Types of Specialty Contact Lenses

If you can’t see clearly without wearing prescription lenses, you might be thinking about wearing contact lenses, which eliminate many of the limitations experienced by wearing glasses. However, standard contact lenses aren’t right for everyone, and if you have a corneal abnormality or eye condition, you could be forgiven for thinking that you can’t wear contact lenses at all. Fortunately, a whole range of different contacts has been developed specifically for people who aren’t suitable candidates for conventional lenses.

These include people who:


  • Suffer from corneal abnormalities such as scarring of the cornea, or keratoconus, which is a condition caused by the progressive thinning and cone-like bulging of the cornea.

  • Have dry eye disease.

  • Are diagnosed with astigmatism, which is where the eye is shaped like a football rather than a soccer ball, and light is refracted onto several different points inside the eye as a result. Have giant papillary conjunctivitis.

  • Have recently undergone LASIK or other refractive laser vision correction.


There are various types of specialty contact lenses to choose from and your eye doctor will help you to select the ones which are most appropriate based on your individual needs. In the meantime, here are some of the most popular types and brands of specialty contact lenses.


Scleral Lenses


Scleral contact lenses are gas permeable lenses that have several elements that make them different from conventional contacts. Firstly, they are large in diameter, meaning that they are considerably bigger than ordinary lenses. In fact, there are several sizes to choose from, with the smallest starting at around 14.5mm in diameter and the largest up to 24mm. Their large diameter means that they rest on the white part of the eye, called the sclera, rather than the edge of the cornea where they could cause issues in patients with corneal abnormalities. Their large size also gives them greater stability on the surface of the eye, ensuring clear and precise vision.


Secondly, scleral lenses have a vaulted section rather than sitting flat against the surface of the eye. This vault, which happens over the cornea, provides enough space to accommodate any corneal abnormalities like the bulge associated with keratoconus. It also traps a reservoir of the tear film, which helps to keep the eyes hydrated and comfortable, and less prone to dryness.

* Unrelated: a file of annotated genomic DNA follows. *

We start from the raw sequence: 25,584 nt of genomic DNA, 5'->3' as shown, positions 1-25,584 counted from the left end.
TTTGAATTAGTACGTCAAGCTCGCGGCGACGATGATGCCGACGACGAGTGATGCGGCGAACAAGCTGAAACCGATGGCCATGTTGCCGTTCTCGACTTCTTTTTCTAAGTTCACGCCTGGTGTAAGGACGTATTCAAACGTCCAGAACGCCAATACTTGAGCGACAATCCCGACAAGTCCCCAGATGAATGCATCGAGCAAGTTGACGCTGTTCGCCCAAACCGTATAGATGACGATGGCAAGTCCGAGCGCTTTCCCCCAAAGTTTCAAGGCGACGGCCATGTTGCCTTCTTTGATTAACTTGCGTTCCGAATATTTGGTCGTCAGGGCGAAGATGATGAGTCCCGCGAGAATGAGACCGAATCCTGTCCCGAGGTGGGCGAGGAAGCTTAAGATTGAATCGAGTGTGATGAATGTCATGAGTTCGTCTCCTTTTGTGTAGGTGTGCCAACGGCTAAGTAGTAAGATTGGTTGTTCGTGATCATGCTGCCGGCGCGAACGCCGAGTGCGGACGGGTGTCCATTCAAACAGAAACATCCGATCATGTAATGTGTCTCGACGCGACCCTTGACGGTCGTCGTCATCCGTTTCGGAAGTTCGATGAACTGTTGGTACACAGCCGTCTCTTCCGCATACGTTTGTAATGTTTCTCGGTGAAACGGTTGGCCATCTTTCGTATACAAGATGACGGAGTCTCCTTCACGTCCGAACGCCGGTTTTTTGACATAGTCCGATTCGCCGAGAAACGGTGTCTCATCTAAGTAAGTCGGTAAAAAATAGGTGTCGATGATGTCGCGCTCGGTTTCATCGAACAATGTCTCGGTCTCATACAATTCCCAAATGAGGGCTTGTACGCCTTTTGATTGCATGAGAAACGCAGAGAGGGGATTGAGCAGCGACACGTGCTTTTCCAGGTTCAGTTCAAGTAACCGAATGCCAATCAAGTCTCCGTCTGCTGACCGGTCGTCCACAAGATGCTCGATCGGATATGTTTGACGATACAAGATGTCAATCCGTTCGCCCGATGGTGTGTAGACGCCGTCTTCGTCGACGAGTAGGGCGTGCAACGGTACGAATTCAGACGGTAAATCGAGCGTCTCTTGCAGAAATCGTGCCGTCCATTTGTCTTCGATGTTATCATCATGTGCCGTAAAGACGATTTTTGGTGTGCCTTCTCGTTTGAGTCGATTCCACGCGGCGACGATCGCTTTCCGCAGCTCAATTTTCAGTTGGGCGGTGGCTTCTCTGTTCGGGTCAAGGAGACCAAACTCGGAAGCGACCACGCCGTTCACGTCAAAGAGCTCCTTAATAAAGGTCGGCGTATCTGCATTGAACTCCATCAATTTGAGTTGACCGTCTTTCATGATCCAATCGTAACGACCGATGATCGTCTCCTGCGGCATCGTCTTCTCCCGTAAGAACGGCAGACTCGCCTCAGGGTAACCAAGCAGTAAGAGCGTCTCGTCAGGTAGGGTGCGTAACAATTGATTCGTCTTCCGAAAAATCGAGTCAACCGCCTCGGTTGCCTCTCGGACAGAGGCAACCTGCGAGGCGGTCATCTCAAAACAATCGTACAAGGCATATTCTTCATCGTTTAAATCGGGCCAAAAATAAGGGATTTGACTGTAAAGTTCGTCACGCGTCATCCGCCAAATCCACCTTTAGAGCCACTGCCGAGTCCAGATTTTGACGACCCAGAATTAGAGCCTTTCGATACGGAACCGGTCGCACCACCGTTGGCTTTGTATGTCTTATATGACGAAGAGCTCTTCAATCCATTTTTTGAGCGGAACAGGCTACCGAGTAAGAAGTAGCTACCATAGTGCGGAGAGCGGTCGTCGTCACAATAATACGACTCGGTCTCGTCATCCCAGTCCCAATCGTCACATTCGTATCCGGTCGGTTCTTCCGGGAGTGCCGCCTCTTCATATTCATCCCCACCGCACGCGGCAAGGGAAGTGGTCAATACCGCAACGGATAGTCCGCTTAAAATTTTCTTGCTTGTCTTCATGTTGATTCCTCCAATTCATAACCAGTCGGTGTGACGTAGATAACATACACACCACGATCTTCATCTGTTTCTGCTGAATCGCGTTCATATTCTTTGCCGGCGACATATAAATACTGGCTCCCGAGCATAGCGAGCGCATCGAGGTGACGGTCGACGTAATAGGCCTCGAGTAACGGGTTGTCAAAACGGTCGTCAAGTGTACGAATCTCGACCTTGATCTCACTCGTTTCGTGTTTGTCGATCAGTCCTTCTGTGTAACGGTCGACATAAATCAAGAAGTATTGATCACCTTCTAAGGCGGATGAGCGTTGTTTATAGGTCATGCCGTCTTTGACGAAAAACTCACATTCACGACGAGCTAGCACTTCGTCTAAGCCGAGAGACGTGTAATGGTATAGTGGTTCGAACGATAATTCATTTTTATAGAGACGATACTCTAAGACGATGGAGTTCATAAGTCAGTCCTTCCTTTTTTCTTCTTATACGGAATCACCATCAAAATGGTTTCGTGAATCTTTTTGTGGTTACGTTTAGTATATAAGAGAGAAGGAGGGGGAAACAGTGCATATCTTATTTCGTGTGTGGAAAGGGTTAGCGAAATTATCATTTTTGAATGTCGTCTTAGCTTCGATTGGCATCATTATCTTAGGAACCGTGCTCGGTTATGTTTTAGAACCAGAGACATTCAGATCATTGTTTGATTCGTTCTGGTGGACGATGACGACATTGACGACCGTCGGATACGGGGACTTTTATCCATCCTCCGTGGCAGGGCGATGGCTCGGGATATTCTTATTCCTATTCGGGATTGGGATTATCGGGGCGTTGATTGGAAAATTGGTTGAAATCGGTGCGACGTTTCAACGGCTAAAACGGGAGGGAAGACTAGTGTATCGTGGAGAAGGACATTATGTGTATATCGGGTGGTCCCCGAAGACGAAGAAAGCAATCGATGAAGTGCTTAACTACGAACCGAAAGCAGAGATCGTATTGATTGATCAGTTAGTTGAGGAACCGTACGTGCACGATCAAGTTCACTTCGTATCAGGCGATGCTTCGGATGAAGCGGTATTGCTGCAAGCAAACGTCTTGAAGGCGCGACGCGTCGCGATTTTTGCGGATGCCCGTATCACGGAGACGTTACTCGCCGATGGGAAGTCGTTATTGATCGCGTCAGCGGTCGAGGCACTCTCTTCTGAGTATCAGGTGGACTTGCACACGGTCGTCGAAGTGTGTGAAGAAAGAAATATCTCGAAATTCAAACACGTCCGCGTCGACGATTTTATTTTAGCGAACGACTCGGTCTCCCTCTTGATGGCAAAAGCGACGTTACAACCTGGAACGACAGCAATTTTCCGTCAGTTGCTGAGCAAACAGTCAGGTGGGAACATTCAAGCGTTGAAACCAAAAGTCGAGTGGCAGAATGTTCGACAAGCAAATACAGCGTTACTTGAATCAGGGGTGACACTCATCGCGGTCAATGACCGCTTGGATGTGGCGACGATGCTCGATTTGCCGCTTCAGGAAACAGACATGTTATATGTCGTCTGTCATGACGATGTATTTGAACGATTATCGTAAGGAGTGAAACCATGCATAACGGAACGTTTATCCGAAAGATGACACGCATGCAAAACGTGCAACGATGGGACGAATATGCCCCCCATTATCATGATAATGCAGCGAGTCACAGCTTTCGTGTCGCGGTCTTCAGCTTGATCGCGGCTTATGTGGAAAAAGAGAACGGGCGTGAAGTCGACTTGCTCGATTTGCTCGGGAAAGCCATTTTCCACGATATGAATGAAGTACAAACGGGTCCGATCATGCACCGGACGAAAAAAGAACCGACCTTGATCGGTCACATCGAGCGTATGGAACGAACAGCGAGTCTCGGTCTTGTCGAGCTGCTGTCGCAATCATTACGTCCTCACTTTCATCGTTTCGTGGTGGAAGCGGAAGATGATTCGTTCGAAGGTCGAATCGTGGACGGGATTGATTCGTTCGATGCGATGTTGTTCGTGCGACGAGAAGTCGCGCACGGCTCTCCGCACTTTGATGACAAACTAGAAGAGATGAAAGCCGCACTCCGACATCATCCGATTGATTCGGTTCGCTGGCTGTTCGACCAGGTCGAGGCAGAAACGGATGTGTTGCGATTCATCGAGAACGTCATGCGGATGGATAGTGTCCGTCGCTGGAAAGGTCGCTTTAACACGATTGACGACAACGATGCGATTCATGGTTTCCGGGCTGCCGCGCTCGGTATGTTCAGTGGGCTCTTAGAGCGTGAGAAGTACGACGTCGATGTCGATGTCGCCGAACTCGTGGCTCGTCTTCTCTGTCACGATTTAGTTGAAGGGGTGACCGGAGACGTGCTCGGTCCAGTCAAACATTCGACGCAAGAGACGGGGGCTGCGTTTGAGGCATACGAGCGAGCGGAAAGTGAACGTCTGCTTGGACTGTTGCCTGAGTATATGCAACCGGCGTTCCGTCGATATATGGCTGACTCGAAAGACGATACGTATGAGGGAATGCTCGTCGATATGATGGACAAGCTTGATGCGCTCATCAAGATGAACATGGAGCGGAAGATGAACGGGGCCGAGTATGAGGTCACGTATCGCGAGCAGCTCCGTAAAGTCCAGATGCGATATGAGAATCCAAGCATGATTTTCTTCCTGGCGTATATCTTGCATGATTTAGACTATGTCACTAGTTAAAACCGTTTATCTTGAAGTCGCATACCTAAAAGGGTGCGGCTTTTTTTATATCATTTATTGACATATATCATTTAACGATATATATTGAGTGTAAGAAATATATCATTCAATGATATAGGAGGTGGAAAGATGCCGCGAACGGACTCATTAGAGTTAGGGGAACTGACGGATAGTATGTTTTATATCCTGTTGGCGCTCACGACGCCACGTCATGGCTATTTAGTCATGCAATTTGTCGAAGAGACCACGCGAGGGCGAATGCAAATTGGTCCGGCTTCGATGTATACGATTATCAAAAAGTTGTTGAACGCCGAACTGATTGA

Gas Permeable Lenses


Gas permeable contact lenses are made from a special material that allows oxygen to penetrate through and reach the surface of the eyes, keeping them healthy and hydrated. However, their rigidity means that they can retain their shape at all times, helping to ensure the stable vision for the wearer. Like scleral lenses, gas permeable lenses are also larger than conventional types, covering around 7% of the cornea. This makes them easier to handle, more comfortable, and more stable on the eye. While they are highly effective at improving vision in patients for whom regular contact lenses aren’t suitable, some patients do find them uncomfortable to wear at first and it can take a number of weeks to adjust to them.




Zenlenses are a popular type of full vaulting scleral lens. They too are made from gas permeable material which enables oxygen to pass through the lens material and reach the surface of the eye, keeping it healthy and hydrated. They also have all the other design components of scleral contacts. However, Zenlenses are also created using the cutting-edge Smart CurveÔ system which allows your optometrist to make tiny adjustments, tailoring the lens precisely to your eyes, providing superior quality vision as well as unrivaled comfort. Better still, the Smart CurveÔ system allows for quick and easy modifications, rather than long appointments readjusting and refitting the lenses.


Some of the key benefits of Zenlenses include:


  • Reduced dryness, thanks to the vault that creates a tear layer between the cornea and lens.

  • Consistent vision.

  • Exceptional comfort since the lenses are tailored specifically to your eyes.

  • Stable optics, including large optic zones that stay cantered firmly over the pupils.


Your optometrist will be able to tell you if you are a good candidate for Zenlenses.


SynergEyes Lenses


SynergEyes have developed a range of specialty contact lenses, ensuring that there is a variety for virtually every patient irrespective of their needs. Their range includes scleral gas-permeable lenses, as well as hybrid contact lenses.


Hybrid contact lenses are different from scleral lenses. As their name suggests, they are a fusion of two different types of contact lenses. They have a rigid, gas-permeable center that provides clear, concise vision while still enabling oxygen to reach the surface of the eyes and keep it comfortable. Meanwhile, the outer edge of the lenses is made from the same material used in soft contact lenses, meaning that there are no hard, uncomfortable edges that many patients struggle to get used to.


For more advice on the specialty contact lenses listed here, don’t hesitate to contact Studio Optix in New York, NY at (212) 765-4444.




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